The Ruger EC9s is an incredibly affordable pistol that is touted to be designed around being a compact 9mm aimed at comfortable everyday carry. Various versions can be obtained for less than $300, with there being several distributor exclusives and limited-availability colors and patterns. The Ruger EC9s is considered by many to be an improvement over the LC9s, making it a perfect candidate for those who need a full-featured, full-powered concealed carry or backup pistol. The integrated sights that are machined directly onto the slide help compact the form factor even more.
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What Makes The Ruger EC9s A Popular Gun?
In terms of manageability, the Ruger EC9s is created to be a super-comfortable centerfire pistol without sacrificing power or price. It is only 6 inches long, and 4.4 inches tall before installing the 0.5-inch finger extension magazine baseplate. To get a little more room for medium-sized mitts, the extension baseplate brings the total height to 4.9 inches, still a highly convenient size. The Ruger EC9s is also designed for zero snags and reduced wear patterns on your holster. All edges and corners on the EC9s have been beveled to a smoothly rounded profile. This gives it a very smooth and sleek look and feels, while not affecting its safe draw and operation.
So What’s Not To Like?
The Ruger EC9s is an incredibly popular and powerful gun, so why are so many people having problems with them, and what is going wrong? While the EC9s is powerful, sleek, and reliable, there are some common issues that users experience that may frustrate those new to this Ruger line. When having some of the issues that are commonly being reported, inexperienced shooters and experienced shooters alike can become increasingly worried that they may have bought a lemon. This can be even more common with some of the problems that have more than one potential cause.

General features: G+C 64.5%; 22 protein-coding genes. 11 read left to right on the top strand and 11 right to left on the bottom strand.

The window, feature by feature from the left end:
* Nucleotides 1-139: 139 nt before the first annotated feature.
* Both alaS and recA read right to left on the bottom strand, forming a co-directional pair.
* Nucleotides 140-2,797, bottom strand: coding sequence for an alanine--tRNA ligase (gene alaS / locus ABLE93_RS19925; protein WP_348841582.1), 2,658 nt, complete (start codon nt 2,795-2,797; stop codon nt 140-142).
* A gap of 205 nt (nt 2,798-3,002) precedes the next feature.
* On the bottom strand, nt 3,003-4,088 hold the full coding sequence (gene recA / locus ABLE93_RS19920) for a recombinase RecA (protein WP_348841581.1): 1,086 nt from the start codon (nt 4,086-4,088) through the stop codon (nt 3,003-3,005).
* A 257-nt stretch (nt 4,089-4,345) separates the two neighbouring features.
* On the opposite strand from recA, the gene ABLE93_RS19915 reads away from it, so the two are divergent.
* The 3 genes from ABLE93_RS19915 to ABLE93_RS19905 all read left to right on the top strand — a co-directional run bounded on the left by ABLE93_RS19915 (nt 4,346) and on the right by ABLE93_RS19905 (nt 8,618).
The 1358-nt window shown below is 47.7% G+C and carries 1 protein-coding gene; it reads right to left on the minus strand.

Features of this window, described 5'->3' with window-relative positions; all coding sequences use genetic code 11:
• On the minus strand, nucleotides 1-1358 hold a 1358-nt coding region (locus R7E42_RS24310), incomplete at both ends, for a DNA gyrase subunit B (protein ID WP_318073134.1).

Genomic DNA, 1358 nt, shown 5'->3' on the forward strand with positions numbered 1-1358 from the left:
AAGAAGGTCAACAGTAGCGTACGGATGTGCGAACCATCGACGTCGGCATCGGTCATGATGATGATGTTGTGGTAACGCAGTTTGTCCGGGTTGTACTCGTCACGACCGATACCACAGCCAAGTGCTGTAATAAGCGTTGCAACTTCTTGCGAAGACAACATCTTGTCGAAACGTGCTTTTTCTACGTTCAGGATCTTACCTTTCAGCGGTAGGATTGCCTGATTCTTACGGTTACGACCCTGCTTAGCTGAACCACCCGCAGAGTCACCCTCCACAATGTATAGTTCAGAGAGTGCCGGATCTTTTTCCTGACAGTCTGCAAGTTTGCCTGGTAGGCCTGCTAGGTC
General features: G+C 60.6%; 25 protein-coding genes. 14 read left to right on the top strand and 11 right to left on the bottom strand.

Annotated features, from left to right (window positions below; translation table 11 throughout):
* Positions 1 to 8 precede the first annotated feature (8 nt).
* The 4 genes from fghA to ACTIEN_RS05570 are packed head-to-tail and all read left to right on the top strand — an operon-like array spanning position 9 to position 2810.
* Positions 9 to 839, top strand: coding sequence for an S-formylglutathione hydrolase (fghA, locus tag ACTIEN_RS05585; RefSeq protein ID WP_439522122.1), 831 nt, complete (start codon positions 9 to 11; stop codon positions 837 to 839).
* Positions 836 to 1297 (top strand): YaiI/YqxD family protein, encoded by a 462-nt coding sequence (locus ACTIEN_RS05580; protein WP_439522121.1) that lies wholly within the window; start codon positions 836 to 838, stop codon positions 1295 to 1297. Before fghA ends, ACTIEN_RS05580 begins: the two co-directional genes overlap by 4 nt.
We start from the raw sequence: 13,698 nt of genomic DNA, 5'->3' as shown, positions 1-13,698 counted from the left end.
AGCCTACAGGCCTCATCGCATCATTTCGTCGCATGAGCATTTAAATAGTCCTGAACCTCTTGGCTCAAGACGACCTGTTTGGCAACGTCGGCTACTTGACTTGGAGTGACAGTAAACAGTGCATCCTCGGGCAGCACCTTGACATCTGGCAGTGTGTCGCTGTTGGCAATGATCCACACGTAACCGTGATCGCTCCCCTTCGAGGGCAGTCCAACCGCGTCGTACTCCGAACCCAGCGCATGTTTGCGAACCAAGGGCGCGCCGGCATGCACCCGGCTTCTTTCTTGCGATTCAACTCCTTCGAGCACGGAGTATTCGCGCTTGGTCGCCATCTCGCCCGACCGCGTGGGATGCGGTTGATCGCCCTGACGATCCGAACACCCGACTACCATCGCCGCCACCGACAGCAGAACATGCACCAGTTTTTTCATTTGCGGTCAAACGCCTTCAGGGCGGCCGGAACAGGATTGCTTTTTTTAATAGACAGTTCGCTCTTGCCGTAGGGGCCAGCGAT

This isn’t necessarily the case, however. There are some common problems, but there are also some common solutions. In some situations, you may need to do a serious inspection of your gun to find out what the root cause is. In some extreme cases, the gun may need to be sent to Ruger directly to have the issue investigated and corrected.
We’re going to look at a handful of the most commonly reported problems with the Ruger EC9s, and how other shooters have fixed, worked around, or simply dealt with them. The problems range from issues with the firing cycle to potential hiccups when shooting a brand new gun, and some other occasional problems with fundamental functionality that may be dealbreakers for some people researching their next pistol.
1. Failure to Feed
Some users have reported feed issues that begin only after having owned the gun for a while and put several dozen rounds through it at a minimum. The symptoms are often seen when magazines are filled to capacity, and it is rarely or never encountered when using magazines that were only partially filled. These issues include both misfeeds as well as feed failures. In these situations, the users are often incredibly frustrated since the issue will occur randomly, regardless of the magazine make or the cleanliness of the gun.
This problem has been solved through a careful and well-lit inspection of the feed ramp and breech, making sure the bullet has a clean and smooth path. Occasionally, an inspection can reveal a machining inaccuracy in the c-shaped glide path. In some situations, there is a small degree of unevenness that leads to the round being shoved side to side, which eventually leads to a significant marring of the feed ramp.